Please see investment bulletin below from Brooks Macdonald received yesterday – 30/09/2021
What has happened
Equities bounced back slightly yesterday as global government bond yields found a new level. Both US and European equities saw muted gains, led by some of the more defensive subsectors such as food & beverages and utilities.
Majority Leader Schumer said overnight that Senators had reached an agreement to introduce, and pass, a stopgap funding measure that would fund the government until the start of December. This bill will be voted on by the Senate today before moving over to the House of Representatives in short order as Congress looks to avert a shutdown at the end of today. The thornier issue remains the debt ceiling and bipartisan agreement there looks unlikely. In a sign of possible movement, House Speaker Pelosi said that the House would vote on the bipartisan physical infrastructure bill today which suggests sufficient cross-party support to pass the bill. This is despite progressive Democrats saying they would hold up the physical infrastructure bill until they could vote on this package alongside the wider social infrastructure bill. Progressive Democrats fear they would lose a key bargaining chip in this situation so should the $550bn package pass, we could see a fairly imminent watering down of the $3.5tn social package.
Focus on the UK
Despite growing expectations that the UK might raise rates at the end of this year or the start of 2022, sterling has been suffering. Yesterday saw sterling back to levels (versus the US dollar) that were last seen in December last year at the height of the Brexit deadline worries, as investors fear further disruptions over energy and fuel supplies. Markets are still trying to weigh up whether inflation expectations should be higher, due to higher energy prices in the short to medium term, or lower as investors price in lower consumer demand from higher prices for essentials and rising interest rates. This uncertainty is creating a fresh reason for international investors to avoid sterling for the short term.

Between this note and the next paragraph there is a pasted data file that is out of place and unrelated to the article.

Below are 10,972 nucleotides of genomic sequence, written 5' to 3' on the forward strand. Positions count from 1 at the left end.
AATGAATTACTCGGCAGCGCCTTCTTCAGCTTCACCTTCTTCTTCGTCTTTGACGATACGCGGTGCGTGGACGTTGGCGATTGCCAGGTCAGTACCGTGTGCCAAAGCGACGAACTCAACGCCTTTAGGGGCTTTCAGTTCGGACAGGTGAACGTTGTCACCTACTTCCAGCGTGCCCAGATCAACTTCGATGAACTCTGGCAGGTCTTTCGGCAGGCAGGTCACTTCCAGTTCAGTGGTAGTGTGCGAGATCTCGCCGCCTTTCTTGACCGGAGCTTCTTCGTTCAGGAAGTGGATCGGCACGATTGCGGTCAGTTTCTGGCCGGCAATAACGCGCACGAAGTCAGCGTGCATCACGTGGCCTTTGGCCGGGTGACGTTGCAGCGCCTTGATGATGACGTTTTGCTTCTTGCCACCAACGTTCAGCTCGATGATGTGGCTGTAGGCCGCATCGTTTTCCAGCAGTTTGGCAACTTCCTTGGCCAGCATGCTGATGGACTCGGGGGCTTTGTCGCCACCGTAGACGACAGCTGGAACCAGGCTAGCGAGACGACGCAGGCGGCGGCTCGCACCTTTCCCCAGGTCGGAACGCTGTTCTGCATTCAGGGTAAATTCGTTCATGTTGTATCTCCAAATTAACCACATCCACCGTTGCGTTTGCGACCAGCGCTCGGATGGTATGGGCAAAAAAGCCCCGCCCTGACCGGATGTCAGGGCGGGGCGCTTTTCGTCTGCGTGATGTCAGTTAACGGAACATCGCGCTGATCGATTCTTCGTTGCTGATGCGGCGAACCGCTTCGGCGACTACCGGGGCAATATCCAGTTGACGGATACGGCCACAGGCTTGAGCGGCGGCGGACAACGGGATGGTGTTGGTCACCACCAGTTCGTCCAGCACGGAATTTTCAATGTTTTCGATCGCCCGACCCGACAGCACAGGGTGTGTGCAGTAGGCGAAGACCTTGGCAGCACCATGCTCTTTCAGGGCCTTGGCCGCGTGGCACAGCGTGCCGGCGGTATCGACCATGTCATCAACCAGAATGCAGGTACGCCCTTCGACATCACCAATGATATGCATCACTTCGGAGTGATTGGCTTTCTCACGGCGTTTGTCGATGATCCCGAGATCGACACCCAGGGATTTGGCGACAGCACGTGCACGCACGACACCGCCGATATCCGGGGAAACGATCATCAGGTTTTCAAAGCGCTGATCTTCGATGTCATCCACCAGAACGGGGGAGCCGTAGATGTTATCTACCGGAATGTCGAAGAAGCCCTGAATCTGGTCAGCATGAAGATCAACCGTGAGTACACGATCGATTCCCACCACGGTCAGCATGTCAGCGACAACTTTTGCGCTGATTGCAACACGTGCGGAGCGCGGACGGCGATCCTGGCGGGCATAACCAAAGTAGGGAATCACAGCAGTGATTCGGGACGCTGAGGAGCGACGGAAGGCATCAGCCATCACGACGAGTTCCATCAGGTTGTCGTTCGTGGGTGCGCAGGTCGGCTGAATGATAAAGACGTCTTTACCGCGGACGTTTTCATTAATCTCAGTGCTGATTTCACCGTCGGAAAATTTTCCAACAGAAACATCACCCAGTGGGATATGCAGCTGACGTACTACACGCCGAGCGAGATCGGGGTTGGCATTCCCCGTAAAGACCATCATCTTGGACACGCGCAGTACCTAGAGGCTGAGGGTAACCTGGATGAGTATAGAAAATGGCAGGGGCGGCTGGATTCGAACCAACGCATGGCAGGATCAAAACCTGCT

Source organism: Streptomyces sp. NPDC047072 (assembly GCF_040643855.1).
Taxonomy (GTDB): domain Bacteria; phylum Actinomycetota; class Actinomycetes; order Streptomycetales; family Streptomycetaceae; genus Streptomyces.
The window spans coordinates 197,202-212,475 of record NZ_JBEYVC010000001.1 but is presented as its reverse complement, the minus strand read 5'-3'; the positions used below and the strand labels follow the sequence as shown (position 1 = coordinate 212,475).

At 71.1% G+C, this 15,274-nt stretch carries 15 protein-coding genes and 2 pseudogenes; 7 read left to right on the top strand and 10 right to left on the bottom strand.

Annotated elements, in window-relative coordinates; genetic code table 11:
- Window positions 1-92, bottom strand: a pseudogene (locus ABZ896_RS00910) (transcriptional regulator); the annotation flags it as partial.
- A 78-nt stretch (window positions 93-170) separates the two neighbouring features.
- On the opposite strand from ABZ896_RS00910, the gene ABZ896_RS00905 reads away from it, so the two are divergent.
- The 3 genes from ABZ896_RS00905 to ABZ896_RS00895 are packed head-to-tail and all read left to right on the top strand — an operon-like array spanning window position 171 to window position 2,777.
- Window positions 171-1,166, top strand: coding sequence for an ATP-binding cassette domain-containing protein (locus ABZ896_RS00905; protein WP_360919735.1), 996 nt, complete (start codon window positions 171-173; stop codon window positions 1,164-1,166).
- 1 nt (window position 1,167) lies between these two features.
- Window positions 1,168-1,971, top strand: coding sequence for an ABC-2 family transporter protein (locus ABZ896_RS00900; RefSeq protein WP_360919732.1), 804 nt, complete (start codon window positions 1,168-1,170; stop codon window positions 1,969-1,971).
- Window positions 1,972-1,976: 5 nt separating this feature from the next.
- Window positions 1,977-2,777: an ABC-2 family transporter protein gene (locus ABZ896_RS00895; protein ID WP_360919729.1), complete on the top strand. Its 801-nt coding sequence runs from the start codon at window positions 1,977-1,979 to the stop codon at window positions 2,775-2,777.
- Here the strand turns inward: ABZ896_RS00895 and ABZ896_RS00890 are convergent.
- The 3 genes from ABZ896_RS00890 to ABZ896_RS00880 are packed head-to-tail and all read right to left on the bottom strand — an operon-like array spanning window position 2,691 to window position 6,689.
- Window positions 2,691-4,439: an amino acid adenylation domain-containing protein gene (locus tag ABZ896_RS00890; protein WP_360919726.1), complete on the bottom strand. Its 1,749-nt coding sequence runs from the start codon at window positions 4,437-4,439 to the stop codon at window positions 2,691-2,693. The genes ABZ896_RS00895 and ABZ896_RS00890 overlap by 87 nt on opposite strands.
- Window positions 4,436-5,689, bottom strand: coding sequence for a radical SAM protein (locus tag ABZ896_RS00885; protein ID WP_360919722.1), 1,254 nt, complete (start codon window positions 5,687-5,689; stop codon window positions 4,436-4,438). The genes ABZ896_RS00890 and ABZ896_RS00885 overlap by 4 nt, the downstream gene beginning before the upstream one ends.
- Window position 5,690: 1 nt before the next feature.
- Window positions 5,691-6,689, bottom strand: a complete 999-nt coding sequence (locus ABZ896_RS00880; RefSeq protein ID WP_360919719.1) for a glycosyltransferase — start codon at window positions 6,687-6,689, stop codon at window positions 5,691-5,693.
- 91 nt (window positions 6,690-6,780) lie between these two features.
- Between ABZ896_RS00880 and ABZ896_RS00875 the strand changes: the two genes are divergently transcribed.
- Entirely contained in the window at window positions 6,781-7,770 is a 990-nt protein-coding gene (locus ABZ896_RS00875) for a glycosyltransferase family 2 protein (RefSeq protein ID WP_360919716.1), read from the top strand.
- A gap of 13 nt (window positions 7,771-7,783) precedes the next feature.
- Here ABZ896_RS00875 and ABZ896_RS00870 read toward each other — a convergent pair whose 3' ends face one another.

What does Brooks Macdonald think
Arguably, at the start of September the market was overly complacent in the face of the risk of sustained inflation. September’s moves show a pricing in of two risks, one that inflation could be stickier and two that central banks may be more fearful of inflation expectations than tighter policy which could hamper growth. Whilst the signs still point to the current inflationary pressures being transitory, the markets at the end of September more accurately reflect the risks of the investor consensus being wrong.
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